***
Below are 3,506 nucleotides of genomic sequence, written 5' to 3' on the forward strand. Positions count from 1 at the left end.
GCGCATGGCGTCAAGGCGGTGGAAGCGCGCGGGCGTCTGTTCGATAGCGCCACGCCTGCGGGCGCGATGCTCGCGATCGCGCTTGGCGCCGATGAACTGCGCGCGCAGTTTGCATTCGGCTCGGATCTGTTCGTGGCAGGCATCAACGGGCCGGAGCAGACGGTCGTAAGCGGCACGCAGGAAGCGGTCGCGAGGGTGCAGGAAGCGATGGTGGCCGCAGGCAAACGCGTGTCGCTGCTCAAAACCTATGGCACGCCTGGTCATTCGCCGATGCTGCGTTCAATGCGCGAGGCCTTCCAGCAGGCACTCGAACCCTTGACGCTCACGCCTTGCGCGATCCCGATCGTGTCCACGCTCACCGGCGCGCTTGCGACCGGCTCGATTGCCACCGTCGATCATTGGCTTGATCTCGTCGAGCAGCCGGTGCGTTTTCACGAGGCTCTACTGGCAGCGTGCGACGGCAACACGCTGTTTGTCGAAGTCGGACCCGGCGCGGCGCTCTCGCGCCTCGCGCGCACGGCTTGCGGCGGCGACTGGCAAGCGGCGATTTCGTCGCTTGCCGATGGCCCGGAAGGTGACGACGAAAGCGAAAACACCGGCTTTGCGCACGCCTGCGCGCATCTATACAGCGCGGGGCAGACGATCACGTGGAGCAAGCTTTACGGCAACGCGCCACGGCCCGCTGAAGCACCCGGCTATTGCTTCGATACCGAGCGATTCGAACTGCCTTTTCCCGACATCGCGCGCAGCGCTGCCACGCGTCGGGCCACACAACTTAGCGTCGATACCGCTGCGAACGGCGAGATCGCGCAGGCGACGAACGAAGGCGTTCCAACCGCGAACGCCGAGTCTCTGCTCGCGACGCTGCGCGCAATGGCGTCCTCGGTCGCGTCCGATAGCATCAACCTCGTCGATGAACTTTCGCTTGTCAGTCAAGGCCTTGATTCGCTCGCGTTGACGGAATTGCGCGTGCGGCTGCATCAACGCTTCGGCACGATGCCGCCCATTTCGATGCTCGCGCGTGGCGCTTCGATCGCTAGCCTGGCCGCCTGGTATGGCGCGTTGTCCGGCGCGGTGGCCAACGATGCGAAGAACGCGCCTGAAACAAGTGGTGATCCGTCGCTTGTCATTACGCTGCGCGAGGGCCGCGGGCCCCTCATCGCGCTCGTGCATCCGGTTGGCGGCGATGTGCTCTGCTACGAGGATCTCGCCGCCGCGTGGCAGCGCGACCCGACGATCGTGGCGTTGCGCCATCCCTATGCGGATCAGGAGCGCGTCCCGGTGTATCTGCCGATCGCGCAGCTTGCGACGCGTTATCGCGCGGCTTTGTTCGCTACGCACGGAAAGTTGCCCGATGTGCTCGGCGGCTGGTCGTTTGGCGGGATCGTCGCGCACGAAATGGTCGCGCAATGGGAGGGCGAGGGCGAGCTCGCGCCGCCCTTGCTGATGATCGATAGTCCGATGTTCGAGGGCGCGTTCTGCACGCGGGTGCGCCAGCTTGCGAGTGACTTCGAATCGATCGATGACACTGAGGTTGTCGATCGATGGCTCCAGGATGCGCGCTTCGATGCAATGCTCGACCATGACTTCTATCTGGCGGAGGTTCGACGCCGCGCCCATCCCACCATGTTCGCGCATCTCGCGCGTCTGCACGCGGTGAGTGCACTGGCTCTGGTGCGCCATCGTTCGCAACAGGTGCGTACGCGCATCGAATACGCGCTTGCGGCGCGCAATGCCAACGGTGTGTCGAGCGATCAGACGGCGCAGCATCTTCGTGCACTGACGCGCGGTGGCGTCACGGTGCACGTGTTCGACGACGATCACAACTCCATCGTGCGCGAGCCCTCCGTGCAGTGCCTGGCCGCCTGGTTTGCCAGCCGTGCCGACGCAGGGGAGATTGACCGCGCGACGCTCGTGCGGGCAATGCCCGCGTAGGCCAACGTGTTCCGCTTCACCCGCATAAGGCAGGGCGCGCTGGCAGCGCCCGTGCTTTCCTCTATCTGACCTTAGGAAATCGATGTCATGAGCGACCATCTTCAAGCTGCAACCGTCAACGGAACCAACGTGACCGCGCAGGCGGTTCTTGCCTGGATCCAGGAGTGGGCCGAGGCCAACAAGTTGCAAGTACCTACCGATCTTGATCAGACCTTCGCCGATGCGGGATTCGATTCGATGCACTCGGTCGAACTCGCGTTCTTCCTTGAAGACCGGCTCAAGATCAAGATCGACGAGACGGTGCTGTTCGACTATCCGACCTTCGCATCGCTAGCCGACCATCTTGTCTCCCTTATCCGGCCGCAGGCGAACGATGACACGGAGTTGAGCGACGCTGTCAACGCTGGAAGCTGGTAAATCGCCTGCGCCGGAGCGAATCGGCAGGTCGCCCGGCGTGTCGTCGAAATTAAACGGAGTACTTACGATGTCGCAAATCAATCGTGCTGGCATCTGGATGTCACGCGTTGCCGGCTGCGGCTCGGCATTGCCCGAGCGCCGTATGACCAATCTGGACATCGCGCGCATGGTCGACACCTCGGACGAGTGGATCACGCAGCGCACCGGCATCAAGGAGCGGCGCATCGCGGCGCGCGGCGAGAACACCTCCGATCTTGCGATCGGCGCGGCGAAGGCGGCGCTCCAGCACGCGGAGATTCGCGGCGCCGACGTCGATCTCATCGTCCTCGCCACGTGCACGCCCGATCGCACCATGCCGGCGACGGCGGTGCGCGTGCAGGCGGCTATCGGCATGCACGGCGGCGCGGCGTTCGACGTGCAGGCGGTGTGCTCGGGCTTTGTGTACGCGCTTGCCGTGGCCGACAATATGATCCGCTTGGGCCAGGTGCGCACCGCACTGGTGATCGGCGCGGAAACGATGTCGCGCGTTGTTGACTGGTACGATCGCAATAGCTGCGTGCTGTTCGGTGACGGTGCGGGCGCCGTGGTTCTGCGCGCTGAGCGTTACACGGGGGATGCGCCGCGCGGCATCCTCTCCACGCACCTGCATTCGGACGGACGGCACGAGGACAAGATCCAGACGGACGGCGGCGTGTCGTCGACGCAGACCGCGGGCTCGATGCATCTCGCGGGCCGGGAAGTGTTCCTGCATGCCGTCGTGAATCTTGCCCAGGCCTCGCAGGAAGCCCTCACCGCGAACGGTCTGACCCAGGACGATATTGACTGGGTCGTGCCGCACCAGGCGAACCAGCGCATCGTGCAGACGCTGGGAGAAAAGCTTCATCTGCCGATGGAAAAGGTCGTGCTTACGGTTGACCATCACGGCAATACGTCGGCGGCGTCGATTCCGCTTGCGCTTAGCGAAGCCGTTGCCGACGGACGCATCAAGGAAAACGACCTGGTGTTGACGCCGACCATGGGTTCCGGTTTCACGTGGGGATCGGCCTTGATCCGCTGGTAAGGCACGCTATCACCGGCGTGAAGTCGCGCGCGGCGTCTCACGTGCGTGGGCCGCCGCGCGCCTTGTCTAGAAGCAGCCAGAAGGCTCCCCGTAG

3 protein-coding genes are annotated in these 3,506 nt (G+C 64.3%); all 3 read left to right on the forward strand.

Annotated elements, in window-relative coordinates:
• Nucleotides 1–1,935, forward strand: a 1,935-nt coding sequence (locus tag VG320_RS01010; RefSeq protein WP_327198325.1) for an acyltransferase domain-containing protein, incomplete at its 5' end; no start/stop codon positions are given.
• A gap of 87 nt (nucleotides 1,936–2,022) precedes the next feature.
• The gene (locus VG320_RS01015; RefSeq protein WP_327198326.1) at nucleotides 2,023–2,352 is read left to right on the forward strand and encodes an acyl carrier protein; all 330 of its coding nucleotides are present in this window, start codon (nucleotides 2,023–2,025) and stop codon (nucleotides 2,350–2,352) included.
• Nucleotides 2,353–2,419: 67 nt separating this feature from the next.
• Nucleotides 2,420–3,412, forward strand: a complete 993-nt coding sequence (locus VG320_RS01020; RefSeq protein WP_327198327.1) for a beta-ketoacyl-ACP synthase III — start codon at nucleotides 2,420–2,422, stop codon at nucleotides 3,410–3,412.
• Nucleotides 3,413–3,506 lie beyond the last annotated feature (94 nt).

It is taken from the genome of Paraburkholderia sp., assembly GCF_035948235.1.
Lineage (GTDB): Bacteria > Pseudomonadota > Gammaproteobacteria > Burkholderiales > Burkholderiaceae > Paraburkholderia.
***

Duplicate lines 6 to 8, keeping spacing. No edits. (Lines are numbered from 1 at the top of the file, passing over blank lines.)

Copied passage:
• A gap of 87 nt (nucleotides 1,936–2,022) precedes the next feature.
• The gene (locus VG320_RS01015; RefSeq protein WP_327198326.1) at nucleotides 2,023–2,352 is read left to right on the forward strand and encodes an acyl carrier protein; all 330 of its coding nucleotides are present in this window, start codon (nucleotides 2,023–2,025) and stop codon (nucleotides 2,350–2,352) included.
• Nucleotides 2,353–2,419: 67 nt separating this feature from the next.